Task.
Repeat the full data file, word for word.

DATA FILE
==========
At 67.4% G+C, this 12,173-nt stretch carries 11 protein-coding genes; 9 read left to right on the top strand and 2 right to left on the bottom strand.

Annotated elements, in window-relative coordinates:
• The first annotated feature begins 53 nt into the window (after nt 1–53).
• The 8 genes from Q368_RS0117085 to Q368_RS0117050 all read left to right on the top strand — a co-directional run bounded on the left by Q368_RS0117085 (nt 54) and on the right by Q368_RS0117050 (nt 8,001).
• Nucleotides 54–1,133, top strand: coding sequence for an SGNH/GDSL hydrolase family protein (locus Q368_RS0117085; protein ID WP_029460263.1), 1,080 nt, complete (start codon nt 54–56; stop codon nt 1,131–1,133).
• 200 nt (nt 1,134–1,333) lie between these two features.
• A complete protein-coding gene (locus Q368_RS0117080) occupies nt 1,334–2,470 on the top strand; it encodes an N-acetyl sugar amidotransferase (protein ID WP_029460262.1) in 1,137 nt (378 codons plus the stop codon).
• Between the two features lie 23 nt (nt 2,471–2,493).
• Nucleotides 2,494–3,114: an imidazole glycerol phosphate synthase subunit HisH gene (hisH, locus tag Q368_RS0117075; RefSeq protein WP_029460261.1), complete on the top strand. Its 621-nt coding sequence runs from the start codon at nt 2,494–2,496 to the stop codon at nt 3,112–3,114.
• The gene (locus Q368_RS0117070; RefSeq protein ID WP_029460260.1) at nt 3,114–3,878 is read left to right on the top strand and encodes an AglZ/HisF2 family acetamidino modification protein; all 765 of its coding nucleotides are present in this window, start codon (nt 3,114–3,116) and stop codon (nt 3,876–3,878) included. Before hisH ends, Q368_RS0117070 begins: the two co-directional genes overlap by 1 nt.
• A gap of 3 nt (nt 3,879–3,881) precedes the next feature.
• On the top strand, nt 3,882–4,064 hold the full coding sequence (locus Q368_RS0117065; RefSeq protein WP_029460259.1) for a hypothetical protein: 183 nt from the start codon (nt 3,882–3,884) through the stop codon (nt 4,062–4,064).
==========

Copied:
At 67.4% G+C, this 12,173-nt stretch carries 11 protein-coding genes; 9 read left to right on the top strand and 2 right to left on the bottom strand.

Annotated elements, in window-relative coordinates:
• The first annotated feature begins 53 nt into the window (after nt 1–53).
• The 8 genes from Q368_RS0117085 to Q368_RS0117050 all read left to right on the top strand — a co-directional run bounded on the left by Q368_RS0117085 (nt 54) and on the right by Q368_RS0117050 (nt 8,001).
• Nucleotides 54–1,133, top strand: coding sequence for an SGNH/GDSL hydrolase family protein (locus Q368_RS0117085; protein ID WP_029460263.1), 1,080 nt, complete (start codon nt 54–56; stop codon nt 1,131–1,133).
• 200 nt (nt 1,134–1,333) lie between these two features.
• A complete protein-coding gene (locus Q368_RS0117080) occupies nt 1,334–2,470 on the top strand; it encodes an N-acetyl sugar amidotransferase (protein ID WP_029460262.1) in 1,137 nt (378 codons plus the stop codon).
• Between the two features lie 23 nt (nt 2,471–2,493).
• Nucleotides 2,494–3,114: an imidazole glycerol phosphate synthase subunit HisH gene (hisH, locus tag Q368_RS0117075; RefSeq protein WP_029460261.1), complete on the top strand. Its 621-nt coding sequence runs from the start codon at nt 2,494–2,496 to the stop codon at nt 3,112–3,114.
• The gene (locus Q368_RS0117070; RefSeq protein ID WP_029460260.1) at nt 3,114–3,878 is read left to right on the top strand and encodes an AglZ/HisF2 family acetamidino modification protein; all 765 of its coding nucleotides are present in this window, start codon (nt 3,114–3,116) and stop codon (nt 3,876–3,878) included. Before hisH ends, Q368_RS0117070 begins: the two co-directional genes overlap by 1 nt.
• A gap of 3 nt (nt 3,879–3,881) precedes the next feature.
• On the top strand, nt 3,882–4,064 hold the full coding sequence (locus Q368_RS0117065; RefSeq protein WP_029460259.1) for a hypothetical protein: 183 nt from the start codon (nt 3,882–3,884) through the stop codon (nt 4,062–4,064).